There are two ways to look at McLaren’s latest model, the 570GT. It’s either a brilliant marketing exercise that repackages an existing car into an “all-new,” more genteel version of the company’s base model. Or, it is a sports car company splitting a hair between models to gain new buyers—an often dangerous practice.
I had a chance to drive the 570GT recently, which I did early in the morning along the Monterey Peninsula’s 17 Mile Drive, where the curves are plentiful, the views haunting and the roads clear at 7 am.
On first inspection, the 570GT looks a whole lot like McLaren’s 570S sports car—because, essentially, it is. But in this case, the devil’s in the details, such as the reconfigured rear window, which on the 570GT now opens via side-mounted hinges—and always curbside, depending on whether it’s a left- or right-hand-drive car. The hatch offers access to the “touring deck”—a leather-bound cargo shelf. Does it provide enough room for luggage? No. My (admittedly large) purse just barely fit, but combined with the front luggage space, there’s a total of 12 cubic feet of cargo capacity—much more than the 570S’s 5.3 cubic feet.
In order to make room for the hatch, McLaren had to modify the 570S’s rear wing and tail. The result is stunning, actually—less in-your-face carbon fiber and more elegantly flowing lines.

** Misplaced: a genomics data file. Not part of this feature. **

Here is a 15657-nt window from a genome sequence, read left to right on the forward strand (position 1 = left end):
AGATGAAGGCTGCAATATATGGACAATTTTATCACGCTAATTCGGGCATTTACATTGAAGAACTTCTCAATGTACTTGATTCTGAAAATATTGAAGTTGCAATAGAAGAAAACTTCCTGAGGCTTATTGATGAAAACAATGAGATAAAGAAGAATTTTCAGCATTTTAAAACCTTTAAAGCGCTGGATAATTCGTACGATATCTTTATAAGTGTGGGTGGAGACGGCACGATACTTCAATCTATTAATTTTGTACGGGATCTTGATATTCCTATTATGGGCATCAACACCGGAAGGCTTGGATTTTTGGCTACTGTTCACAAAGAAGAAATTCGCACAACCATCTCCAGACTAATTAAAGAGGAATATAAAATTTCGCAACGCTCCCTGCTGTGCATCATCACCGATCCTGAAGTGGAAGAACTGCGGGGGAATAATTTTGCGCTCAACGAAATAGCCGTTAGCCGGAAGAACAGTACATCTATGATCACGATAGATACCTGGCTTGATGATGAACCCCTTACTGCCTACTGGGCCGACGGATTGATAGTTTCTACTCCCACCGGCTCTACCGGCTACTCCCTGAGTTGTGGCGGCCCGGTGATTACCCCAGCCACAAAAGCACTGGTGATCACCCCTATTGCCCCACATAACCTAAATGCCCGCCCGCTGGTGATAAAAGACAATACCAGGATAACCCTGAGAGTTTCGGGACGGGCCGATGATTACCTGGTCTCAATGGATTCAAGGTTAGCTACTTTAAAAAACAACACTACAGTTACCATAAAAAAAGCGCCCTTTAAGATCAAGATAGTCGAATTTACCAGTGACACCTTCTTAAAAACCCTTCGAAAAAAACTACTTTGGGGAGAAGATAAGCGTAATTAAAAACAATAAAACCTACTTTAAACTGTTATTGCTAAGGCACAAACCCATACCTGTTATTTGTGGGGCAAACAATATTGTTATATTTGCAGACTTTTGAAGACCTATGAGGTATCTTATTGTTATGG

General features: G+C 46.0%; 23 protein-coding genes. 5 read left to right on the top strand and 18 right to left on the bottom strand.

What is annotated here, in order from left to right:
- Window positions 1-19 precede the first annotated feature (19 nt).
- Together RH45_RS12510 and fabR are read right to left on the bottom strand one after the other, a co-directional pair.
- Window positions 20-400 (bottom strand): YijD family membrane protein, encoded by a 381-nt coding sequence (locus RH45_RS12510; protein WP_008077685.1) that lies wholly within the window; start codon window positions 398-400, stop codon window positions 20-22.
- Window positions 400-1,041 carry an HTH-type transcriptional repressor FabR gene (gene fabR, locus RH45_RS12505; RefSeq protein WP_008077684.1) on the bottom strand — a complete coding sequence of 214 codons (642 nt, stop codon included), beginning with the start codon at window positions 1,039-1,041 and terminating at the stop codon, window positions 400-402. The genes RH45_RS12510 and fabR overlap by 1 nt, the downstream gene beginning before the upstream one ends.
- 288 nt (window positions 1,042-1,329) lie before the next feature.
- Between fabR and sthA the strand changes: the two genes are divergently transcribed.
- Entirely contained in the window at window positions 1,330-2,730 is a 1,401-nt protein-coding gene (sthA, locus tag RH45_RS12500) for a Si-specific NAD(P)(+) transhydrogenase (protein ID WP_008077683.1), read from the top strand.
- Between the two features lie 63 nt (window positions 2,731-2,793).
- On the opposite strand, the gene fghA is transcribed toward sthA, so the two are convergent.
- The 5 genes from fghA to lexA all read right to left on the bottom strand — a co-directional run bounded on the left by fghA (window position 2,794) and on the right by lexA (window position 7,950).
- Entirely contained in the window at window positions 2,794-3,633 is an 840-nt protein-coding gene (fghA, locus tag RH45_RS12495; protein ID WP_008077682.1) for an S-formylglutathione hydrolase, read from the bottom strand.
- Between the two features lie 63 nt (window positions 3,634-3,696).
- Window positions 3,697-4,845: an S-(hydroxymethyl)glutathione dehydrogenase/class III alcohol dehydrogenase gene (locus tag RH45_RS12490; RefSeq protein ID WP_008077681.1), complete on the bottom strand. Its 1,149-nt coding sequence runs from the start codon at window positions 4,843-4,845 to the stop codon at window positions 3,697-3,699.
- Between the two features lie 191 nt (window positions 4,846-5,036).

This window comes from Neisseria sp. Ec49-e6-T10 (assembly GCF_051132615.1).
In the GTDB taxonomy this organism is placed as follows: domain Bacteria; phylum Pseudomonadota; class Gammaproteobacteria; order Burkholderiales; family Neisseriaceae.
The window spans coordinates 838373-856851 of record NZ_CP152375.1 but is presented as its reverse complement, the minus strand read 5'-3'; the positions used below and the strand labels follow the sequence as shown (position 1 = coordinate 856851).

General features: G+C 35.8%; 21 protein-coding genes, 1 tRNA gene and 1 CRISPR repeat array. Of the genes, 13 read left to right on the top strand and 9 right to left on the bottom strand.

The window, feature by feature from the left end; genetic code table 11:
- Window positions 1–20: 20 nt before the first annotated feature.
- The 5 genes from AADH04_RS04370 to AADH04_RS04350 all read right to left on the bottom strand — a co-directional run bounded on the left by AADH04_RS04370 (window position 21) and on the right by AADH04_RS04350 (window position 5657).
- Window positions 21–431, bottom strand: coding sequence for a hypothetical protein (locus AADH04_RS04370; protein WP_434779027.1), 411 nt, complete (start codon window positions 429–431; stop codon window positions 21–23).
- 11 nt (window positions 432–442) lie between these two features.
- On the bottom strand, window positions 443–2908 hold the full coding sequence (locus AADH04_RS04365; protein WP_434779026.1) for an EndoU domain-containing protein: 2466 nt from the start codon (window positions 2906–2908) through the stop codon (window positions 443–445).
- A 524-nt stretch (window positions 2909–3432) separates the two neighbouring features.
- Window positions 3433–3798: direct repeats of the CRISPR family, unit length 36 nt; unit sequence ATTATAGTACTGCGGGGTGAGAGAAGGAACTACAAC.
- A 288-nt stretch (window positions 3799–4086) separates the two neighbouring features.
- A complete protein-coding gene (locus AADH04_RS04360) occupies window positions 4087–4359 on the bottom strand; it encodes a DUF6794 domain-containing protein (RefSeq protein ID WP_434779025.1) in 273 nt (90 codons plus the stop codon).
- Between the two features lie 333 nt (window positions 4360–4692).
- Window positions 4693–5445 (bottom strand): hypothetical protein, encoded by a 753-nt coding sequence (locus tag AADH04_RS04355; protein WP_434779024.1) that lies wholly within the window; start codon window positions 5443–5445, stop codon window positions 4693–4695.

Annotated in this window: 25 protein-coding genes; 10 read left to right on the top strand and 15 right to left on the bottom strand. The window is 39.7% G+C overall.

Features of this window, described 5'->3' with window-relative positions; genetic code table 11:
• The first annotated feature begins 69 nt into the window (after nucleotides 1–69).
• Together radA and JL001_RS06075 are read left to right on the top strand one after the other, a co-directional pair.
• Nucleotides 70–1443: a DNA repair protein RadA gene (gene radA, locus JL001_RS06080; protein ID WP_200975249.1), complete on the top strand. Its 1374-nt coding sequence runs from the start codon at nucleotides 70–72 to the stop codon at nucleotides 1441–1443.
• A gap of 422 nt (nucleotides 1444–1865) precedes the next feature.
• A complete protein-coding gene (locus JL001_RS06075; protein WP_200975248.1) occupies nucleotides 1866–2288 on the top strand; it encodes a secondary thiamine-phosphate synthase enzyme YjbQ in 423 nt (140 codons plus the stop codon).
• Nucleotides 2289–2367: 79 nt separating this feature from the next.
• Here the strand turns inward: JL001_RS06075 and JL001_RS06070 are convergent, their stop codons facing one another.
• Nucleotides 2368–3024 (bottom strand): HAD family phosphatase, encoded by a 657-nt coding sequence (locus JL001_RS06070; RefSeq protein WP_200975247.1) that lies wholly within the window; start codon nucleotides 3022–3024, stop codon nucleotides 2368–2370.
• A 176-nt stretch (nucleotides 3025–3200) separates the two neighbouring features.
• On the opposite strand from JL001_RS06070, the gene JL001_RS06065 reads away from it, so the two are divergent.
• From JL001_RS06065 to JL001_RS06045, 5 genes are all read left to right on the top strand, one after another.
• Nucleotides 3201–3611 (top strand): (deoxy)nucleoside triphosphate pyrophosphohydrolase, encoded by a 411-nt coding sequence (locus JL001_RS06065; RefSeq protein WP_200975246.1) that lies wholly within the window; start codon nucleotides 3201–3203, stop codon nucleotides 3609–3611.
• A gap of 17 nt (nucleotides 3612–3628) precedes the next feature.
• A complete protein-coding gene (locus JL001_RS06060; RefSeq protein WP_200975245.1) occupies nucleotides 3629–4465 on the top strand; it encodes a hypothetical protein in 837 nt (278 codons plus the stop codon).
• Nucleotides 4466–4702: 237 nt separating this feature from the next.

Between my model’s sleek dark metallic blue paint and the rich ivory leather interior, I felt instantly that I was in a different sort of ride from McLaren’s other, wilder models. The GT's panoramic glass roof lends a spacious feeling to an otherwise intimate cockpit—a detail it shares with its biggest brother, the P1 supercar.
The rest of the differences were dynamic—and surprisingly discernible. The springs were softer in normal mode and the steering was slower than in the 570S. But when in sport and track modes, the GT was as rip-snorting and powerful as a McLaren should be —ripping around corners and blurring my vision with acceleration G-force. But when play time was over and the GT was back in normal mode, it reverted to being a debonair driver.
So which is it? The 570GT is an extremely well-split hair and a successful engineering attempt to broaden the character of a pure sports car. Ironically, McLaren boss Sir Ron Dennis was recently ousted for not paying enough attention to winning in Formula 1 (despite 17 championships in 35 years) and putting too much focus on the road cars. In the U.S. alone, sales of those road cars are up 102% year to date—752 cars through October 31st—so focus isn't such a bad thing.
Now McLaren's going to have to figure out how to get people shopping for more traditional grand tourers to consider the 570GT—another expensive marketing task and one that will likely have to happen without Sir Dennis.